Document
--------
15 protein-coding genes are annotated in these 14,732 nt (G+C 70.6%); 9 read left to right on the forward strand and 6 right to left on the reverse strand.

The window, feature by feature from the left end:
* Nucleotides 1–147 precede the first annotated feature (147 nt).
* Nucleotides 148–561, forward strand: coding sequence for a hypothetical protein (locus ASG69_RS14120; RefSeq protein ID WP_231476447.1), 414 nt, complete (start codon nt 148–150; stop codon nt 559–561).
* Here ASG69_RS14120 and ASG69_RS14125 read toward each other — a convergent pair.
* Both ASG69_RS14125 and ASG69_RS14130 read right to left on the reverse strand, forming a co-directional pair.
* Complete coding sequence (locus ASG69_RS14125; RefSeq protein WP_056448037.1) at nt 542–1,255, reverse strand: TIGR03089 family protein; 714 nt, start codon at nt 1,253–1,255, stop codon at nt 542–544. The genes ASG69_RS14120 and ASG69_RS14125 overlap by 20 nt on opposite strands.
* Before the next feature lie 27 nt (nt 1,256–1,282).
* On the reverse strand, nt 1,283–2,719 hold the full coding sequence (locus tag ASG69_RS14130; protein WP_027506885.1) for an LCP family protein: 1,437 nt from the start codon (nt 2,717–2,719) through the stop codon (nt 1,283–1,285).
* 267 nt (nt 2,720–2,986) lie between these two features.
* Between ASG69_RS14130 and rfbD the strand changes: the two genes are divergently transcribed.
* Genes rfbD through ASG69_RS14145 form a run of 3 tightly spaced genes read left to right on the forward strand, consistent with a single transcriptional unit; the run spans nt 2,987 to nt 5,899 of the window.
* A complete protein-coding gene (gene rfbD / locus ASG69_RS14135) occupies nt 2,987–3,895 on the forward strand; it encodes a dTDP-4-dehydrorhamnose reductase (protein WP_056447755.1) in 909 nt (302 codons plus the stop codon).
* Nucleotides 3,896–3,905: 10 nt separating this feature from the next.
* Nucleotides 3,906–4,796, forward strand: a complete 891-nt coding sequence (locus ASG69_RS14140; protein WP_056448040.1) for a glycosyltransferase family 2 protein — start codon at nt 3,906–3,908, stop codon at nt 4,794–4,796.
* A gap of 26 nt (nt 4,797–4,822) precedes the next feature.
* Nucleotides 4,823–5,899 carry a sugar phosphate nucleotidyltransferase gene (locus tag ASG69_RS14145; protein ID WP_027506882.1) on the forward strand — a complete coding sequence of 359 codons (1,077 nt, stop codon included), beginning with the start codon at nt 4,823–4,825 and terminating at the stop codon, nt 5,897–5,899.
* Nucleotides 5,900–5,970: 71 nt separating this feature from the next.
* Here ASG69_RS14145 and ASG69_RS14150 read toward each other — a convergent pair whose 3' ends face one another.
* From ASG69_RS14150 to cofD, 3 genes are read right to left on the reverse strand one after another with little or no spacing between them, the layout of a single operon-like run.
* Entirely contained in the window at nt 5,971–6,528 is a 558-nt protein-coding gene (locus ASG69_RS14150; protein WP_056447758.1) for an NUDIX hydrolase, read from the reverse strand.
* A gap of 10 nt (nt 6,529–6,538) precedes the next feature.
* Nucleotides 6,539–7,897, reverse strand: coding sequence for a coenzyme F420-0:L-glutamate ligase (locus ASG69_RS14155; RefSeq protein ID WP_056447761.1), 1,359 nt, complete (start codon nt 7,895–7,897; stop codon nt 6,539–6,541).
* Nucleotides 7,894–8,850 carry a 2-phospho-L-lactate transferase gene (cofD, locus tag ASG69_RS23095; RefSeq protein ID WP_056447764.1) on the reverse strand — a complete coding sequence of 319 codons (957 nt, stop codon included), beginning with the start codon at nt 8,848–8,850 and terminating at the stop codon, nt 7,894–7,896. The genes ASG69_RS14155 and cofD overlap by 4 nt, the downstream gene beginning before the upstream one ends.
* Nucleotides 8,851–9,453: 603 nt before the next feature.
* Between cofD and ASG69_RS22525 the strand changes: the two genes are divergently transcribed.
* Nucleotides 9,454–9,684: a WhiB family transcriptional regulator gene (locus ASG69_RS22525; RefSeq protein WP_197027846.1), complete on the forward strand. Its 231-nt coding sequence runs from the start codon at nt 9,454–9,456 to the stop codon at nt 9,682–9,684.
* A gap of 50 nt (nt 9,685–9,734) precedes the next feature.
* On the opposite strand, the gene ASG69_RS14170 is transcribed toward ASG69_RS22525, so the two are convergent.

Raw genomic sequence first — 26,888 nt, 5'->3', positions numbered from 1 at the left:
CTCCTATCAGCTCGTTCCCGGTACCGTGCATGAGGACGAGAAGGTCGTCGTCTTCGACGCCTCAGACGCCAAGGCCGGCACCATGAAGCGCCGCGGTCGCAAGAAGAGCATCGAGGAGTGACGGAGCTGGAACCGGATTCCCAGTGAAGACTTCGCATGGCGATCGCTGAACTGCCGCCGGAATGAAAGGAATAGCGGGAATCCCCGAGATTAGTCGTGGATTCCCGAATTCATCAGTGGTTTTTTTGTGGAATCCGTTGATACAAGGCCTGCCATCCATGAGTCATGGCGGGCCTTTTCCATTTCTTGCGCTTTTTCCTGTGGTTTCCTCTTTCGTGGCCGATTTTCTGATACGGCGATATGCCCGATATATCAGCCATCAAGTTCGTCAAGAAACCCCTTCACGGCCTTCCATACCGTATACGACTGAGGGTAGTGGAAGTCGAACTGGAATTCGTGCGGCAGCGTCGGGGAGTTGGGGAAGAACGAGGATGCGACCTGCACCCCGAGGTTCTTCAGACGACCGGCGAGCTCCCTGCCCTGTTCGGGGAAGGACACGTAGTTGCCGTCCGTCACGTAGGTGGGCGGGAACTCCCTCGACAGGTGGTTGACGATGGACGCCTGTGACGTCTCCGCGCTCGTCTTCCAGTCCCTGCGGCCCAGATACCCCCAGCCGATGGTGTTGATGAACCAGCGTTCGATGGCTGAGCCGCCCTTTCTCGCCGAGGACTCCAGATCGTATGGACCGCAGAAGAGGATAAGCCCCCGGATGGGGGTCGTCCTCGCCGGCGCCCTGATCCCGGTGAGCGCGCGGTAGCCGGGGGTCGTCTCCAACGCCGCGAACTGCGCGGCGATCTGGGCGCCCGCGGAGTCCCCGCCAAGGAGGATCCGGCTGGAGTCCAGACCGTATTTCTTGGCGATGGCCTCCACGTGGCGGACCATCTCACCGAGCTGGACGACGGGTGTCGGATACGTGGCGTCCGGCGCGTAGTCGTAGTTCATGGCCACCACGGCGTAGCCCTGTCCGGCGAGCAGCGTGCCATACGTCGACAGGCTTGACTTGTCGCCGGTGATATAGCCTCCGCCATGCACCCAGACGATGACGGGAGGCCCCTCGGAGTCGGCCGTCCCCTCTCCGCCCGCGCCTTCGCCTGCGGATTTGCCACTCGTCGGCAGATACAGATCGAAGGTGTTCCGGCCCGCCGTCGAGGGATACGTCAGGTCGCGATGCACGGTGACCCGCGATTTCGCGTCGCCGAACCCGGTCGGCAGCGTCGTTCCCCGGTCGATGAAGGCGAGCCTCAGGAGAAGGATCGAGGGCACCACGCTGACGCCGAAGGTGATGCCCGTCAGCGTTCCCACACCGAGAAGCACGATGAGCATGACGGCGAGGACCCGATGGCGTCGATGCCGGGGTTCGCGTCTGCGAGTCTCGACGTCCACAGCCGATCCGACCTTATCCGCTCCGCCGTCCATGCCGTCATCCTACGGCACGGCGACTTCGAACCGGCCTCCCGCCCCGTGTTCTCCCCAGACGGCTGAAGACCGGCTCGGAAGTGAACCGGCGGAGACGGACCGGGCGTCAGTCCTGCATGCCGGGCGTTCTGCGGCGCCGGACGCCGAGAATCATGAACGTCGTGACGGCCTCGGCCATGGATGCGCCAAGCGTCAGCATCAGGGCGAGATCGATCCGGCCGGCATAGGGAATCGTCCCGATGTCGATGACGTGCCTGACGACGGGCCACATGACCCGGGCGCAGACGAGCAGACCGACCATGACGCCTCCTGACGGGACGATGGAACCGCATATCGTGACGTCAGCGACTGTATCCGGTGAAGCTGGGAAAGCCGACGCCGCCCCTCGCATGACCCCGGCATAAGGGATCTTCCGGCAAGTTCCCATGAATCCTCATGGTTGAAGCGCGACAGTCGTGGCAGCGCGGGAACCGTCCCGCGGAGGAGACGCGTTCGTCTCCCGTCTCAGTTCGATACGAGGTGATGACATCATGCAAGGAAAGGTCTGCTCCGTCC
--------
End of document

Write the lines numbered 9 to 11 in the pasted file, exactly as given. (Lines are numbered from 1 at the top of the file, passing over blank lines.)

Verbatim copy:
* On the reverse strand, nt 1,283–2,719 hold the full coding sequence (locus tag ASG69_RS14130; protein WP_027506885.1) for an LCP family protein: 1,437 nt from the start codon (nt 2,717–2,719) through the stop codon (nt 1,283–1,285).
* 267 nt (nt 2,720–2,986) lie between these two features.
* Between ASG69_RS14130 and rfbD the strand changes: the two genes are divergently transcribed.